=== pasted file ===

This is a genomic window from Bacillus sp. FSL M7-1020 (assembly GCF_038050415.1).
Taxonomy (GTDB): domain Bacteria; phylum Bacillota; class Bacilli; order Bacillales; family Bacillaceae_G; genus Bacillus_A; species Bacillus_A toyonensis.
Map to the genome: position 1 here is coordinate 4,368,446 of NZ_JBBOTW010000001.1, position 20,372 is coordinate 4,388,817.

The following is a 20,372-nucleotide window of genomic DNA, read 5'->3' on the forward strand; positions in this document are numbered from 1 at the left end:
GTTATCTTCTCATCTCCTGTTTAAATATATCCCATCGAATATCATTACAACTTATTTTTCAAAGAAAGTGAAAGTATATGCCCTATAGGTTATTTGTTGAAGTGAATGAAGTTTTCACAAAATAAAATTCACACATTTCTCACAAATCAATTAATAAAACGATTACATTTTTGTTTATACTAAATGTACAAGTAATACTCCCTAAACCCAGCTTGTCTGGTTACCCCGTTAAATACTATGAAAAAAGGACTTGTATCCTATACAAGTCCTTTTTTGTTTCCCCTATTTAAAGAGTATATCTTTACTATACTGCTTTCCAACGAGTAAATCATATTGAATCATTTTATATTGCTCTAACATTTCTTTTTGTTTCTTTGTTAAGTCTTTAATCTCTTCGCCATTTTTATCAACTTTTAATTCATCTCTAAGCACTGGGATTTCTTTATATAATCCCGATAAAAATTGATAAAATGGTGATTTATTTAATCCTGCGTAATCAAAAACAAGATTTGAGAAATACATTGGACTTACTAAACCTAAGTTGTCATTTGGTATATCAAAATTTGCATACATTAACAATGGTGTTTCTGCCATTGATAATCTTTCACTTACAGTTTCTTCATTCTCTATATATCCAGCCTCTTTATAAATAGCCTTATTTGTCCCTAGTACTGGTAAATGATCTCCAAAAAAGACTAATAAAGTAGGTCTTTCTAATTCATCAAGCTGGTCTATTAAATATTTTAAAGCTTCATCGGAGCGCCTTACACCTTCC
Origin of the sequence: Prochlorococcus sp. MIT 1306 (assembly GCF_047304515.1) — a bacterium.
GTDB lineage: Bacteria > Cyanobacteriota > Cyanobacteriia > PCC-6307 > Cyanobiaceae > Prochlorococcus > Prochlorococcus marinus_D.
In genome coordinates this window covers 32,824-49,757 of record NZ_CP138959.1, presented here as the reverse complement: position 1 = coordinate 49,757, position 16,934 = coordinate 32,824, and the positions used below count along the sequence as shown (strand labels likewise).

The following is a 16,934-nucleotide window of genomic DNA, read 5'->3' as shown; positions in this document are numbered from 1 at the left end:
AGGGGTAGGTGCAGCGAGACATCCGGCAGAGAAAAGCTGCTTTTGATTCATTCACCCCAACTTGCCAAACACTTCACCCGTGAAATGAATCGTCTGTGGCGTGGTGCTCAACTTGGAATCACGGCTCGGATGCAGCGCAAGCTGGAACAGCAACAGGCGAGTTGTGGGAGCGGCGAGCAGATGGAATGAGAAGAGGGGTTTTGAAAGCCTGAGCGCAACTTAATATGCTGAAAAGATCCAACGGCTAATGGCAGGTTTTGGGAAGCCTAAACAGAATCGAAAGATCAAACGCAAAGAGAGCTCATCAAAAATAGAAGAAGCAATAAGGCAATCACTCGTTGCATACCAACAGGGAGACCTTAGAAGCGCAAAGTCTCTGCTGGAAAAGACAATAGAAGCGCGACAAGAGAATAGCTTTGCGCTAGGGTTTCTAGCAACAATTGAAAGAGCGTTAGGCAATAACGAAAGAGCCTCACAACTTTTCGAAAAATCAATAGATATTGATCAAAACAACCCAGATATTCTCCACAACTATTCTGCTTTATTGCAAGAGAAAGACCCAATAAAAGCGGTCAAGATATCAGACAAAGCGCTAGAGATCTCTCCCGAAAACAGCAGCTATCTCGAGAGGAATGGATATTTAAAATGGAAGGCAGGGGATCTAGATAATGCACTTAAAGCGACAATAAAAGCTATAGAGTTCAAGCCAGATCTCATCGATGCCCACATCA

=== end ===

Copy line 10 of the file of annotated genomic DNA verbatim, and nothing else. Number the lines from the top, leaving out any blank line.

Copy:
AGGGGTAGGTGCAGCGAGACATCCGGCAGAGAAAAGCTGCTTTTGATTCATTCACCCCAACTTGCCAAACACTTCACCCGTGAAATGAATCGTCTGTGGCGTGGTGCTCAACTTGGAATCACGGCTCGGATGCAGCGCAAGCTGGAACAGCAACAGGCGAGTTGTGGGAGCGGCGAGCAGATGGAATGAGAAGAGGGGTTTTGAAAGCCTGAGCGCAACTTAATATGCTGAAAAGATCCAACGGCTAATGGCAGGTTTTGGGAAGCCTAAACAGAATCGAAAGATCAAACGCAAAGAGAGCTCATCAAAAATAGAAGAAGCAATAAGGCAATCACTCGTTGCATACCAACAGGGAGACCTTAGAAGCGCAAAGTCTCTGCTGGAAAAGACAATAGAAGCGCGACAAGAGAATAGCTTTGCGCTAGGGTTTCTAGCAACAATTGAAAGAGCGTTAGGCAATAACGAAAGAGCCTCACAACTTTTCGAAAAATCAATAGATATTGATCAAAACAACCCAGATATTCTCCACAACTATTCTGCTTTATTGCAAGAGAAAGACCCAATAAAAGCGGTCAAGATATCAGACAAAGCGCTAGAGATCTCTCCCGAAAACAGCAGCTATCTCGAGAGGAATGGATATTTAAAATGGAAGGCAGGGGATCTAGATAATGCACTTAAAGCGACAATAAAAGCTATAGAGTTCAAGCCAGATCTCATCGATGCCCACATCA